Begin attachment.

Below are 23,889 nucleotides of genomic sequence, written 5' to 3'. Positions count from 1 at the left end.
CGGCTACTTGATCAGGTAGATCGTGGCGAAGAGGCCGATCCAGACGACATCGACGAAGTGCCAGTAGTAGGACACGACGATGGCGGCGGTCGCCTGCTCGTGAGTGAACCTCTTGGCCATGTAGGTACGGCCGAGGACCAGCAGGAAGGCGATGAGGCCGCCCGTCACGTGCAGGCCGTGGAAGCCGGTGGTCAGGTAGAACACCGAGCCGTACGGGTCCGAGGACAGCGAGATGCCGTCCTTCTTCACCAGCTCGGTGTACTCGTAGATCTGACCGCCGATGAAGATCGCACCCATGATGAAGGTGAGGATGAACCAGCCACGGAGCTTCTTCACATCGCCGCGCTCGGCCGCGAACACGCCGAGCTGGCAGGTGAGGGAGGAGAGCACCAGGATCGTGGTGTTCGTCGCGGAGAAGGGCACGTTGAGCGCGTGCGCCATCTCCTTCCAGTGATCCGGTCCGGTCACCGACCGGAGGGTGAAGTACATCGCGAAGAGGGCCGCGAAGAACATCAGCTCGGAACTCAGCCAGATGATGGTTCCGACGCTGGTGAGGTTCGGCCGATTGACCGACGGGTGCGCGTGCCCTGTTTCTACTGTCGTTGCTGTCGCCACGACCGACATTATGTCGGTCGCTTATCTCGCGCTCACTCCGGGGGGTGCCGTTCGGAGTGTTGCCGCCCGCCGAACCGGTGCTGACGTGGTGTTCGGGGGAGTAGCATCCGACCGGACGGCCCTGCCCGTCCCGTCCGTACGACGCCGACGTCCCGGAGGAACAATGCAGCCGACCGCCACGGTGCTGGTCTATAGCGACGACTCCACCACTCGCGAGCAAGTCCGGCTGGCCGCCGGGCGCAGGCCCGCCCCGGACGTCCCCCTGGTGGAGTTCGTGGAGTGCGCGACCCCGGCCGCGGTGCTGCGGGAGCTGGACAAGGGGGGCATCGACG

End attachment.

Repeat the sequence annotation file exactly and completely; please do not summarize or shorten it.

Below are 23,889 nucleotides of genomic sequence, written 5' to 3'. Positions count from 1 at the left end.
CGGCTACTTGATCAGGTAGATCGTGGCGAAGAGGCCGATCCAGACGACATCGACGAAGTGCCAGTAGTAGGACACGACGATGGCGGCGGTCGCCTGCTCGTGAGTGAACCTCTTGGCCATGTAGGTACGGCCGAGGACCAGCAGGAAGGCGATGAGGCCGCCCGTCACGTGCAGGCCGTGGAAGCCGGTGGTCAGGTAGAACACCGAGCCGTACGGGTCCGAGGACAGCGAGATGCCGTCCTTCTTCACCAGCTCGGTGTACTCGTAGATCTGACCGCCGATGAAGATCGCACCCATGATGAAGGTGAGGATGAACCAGCCACGGAGCTTCTTCACATCGCCGCGCTCGGCCGCGAACACGCCGAGCTGGCAGGTGAGGGAGGAGAGCACCAGGATCGTGGTGTTCGTCGCGGAGAAGGGCACGTTGAGCGCGTGCGCCATCTCCTTCCAGTGATCCGGTCCGGTCACCGACCGGAGGGTGAAGTACATCGCGAAGAGGGCCGCGAAGAACATCAGCTCGGAACTCAGCCAGATGATGGTTCCGACGCTGGTGAGGTTCGGCCGATTGACCGACGGGTGCGCGTGCCCTGTTTCTACTGTCGTTGCTGTCGCCACGACCGACATTATGTCGGTCGCTTATCTCGCGCTCACTCCGGGGGGTGCCGTTCGGAGTGTTGCCGCCCGCCGAACCGGTGCTGACGTGGTGTTCGGGGGAGTAGCATCCGACCGGACGGCCCTGCCCGTCCCGTCCGTACGACGCCGACGTCCCGGAGGAACAATGCAGCCGACCGCCACGGTGCTGGTCTATAGCGACGACTCCACCACTCGCGAGCAAGTCCGGCTGGCCGCCGGGCGCAGGCCCGCCCCGGACGTCCCCCTGGTGGAGTTCGTGGAGTGCGCGACCCCGGCCGCGGTGCTGCGGGAGCTGGACAAGGGGGGCATCGACG